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Calculating the Economics of Reusable Launch Vehicles

The mathematics driving the resurgence of reusable rockets is more nuanced than it may seem. As it turns out, the economic considerations behind making reusability a core element of your business can be as complex as the rocket science itself.

In February, SpaceX pulled off one of the most impressive feats in modern rocket science with its first test flight of Falcon Heavy. The hulking behemoth — 230 feet tall and powered by 27 engines — ejected a dummy payload into orbit before its first stage cores twirled back to Earth for a synchronized, ballet-like landing. The launch captured the attention of the world: Is this what the future of spaceflight looks like?

With 23 successful first stage recoveries under its belt, SpaceX has proven that reusability is not just a way to save a couple bucks. The advantages it brings over traditional expendable vehicles has completely flipped the industry on its head, forcing every rocket company to take a beat and reconsider the way they approach launch as a business.

But the mathematics driving the resurgence of reusable rockets is more nuanced than it may seem. As it turns out, the economic considerations behind making reusability a core element of your business can be as complex as the rocket science itself.

One Step at a Time

From the perspective of Firefly Aerospace CEO Tom Markusic, it just doesn’t make sense for a new launch startup to focus exclusively on reusability. Building an expendable vehicle for the first time is hard enough, he says; adding in the technical challenges associated with making parts of it reusable is a risk that could cripple your business before it even gets off the ground. Markusic believes experimenting with reusable models should be left to more “mature” companies. “You can try to go straight to a reusable solution but the technological barriers you’re going to face are so much more significant than doing a conventional expendable vehicle,” he says. “I believe it would be somewhat reckless to try to fund a company right from the outset with a reusable vehicle.”

Despite SpaceX’s success with Falcon 9, a number of NewSpace launch companies seem to agree. Rocket Lab and Vector Space Systems, for example, have both designed expendable vehicles to serve the smaller mass end of the satellite market. “Even [SpaceX founder] Elon Musk, who is a really bold and decisive type of guy … started with the Falcon 1, not Falcon 9,” Markusic points out. “They built their way up and that’s the right way to do it.”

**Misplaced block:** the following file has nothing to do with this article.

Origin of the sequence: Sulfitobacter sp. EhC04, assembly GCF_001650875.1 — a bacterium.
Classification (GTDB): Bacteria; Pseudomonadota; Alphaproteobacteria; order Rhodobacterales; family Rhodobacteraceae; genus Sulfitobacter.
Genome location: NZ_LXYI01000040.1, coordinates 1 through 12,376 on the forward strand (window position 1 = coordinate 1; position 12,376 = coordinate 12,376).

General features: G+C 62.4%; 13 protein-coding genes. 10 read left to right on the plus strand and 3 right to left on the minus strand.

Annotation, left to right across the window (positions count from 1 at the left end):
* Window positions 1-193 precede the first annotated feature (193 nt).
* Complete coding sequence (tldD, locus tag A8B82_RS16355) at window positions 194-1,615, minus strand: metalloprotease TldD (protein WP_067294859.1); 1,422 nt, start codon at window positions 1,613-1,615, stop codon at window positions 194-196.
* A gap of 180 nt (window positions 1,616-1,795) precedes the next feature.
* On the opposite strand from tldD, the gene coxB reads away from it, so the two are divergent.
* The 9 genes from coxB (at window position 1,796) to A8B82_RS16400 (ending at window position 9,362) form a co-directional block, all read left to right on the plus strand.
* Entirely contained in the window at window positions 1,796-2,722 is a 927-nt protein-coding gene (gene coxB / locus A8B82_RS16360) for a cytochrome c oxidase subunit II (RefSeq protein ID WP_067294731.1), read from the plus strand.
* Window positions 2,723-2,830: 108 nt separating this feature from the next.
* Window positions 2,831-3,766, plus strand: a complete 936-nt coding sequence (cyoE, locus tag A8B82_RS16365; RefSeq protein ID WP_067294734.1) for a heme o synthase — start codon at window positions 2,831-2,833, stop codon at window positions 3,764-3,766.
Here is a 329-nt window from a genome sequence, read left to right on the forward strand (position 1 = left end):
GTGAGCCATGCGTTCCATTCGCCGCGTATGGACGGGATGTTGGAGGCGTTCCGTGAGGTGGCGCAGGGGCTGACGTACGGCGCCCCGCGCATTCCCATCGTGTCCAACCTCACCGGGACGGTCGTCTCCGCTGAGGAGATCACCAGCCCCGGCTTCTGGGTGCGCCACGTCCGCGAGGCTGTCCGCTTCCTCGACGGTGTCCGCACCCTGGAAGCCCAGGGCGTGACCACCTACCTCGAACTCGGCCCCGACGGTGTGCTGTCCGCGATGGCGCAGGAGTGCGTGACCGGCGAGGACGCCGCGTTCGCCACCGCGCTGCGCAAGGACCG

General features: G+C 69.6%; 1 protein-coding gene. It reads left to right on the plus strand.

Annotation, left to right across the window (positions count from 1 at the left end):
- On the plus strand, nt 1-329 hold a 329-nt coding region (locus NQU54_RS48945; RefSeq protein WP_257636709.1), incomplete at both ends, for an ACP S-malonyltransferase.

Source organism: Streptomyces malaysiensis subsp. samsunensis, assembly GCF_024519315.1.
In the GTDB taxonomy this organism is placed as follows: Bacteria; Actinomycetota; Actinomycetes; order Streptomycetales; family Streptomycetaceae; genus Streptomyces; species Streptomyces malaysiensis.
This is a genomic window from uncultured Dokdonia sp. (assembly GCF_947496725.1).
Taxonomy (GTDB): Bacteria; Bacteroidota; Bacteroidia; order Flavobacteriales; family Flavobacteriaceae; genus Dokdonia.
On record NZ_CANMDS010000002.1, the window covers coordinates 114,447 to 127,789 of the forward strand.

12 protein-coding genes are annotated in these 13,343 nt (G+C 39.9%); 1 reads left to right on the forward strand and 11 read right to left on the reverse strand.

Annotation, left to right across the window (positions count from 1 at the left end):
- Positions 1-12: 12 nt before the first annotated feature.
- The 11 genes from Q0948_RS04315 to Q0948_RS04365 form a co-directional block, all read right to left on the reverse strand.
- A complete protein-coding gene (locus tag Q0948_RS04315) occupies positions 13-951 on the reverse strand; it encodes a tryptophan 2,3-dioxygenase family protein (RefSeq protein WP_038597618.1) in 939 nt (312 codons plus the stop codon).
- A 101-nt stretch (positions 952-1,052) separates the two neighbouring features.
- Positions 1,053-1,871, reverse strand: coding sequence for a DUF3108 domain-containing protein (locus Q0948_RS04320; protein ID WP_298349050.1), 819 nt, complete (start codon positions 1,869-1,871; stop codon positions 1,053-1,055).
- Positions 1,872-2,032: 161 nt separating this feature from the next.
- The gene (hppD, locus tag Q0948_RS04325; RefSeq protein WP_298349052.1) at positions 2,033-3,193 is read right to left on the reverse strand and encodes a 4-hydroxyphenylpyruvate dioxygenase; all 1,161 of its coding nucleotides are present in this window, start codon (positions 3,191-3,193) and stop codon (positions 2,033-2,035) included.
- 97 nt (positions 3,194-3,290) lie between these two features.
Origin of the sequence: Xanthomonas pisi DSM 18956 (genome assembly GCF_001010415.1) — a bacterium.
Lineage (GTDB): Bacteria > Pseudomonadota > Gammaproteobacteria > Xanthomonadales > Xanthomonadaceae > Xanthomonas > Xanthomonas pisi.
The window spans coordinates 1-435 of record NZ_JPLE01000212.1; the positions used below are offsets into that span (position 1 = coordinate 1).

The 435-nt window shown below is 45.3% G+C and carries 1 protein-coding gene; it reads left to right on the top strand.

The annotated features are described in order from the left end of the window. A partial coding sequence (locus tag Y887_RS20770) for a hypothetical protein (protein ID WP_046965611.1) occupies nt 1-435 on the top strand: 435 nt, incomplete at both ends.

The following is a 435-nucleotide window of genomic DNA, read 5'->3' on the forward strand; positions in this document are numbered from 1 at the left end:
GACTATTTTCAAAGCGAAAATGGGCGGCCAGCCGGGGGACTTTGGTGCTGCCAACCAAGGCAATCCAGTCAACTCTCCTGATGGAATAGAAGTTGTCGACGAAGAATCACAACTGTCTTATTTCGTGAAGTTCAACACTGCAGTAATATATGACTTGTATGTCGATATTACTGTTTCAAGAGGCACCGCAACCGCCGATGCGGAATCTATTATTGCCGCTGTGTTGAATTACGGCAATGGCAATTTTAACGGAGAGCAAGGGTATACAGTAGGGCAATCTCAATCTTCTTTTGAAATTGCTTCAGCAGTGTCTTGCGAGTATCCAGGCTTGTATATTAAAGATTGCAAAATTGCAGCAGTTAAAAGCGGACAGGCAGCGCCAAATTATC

Falcon 1, an expendable dedicated smallsat launch vehicle, ultimately wasn’t profitable enough to “earn its share of the production floor,” SpaceX President Gwynne Shotwell admitted on stage at the SATELLITE 2018 Conference & Exhibition. But the lessons the company learned from those first few launches were a springboard for what would eventually become one of the most commercially successful rockets yet: Falcon 9. SpaceX then combined three Falcon 9 first stage boosters with a supersized payload fairing to create Falcon Heavy, now the world’s most powerful operational rocket. Reusability, it seems, is best approached in increments. According to Markusic, Firefly Aerospace intends to follow a similar path.

At the moment, its engineers are primarily focused on finalizing on the expendable 95-foot-long Alpha, which will be the company’s first vehicle to market. Behind the scenes, though, they’re already thinking about its reusable successor, Firefly Beta. According to Markusic, Beta has two potential configurations: “The most obvious … is to put three Alpha cores together and have something that looks like a Falcon Heavy or a Delta 4 — a small triple-core rocket where you just use the Lego pieces you already have,” he says. This design would increase Firefly Aerospace’s lift from 1 metric ton to Low Earth Orbit (LEO) with Alpha to 4 metric tons, giving the company a quick path to the medium mass market.

The alternative is to build an entirely new first stage with a larger diameter and redesigned engines. “That’s a little more daunting because big engine development costs a lot more — probably about three times as much to do the triple-core design,” Markusic says. It would also add at least a year to the Beta’s developmental timeline.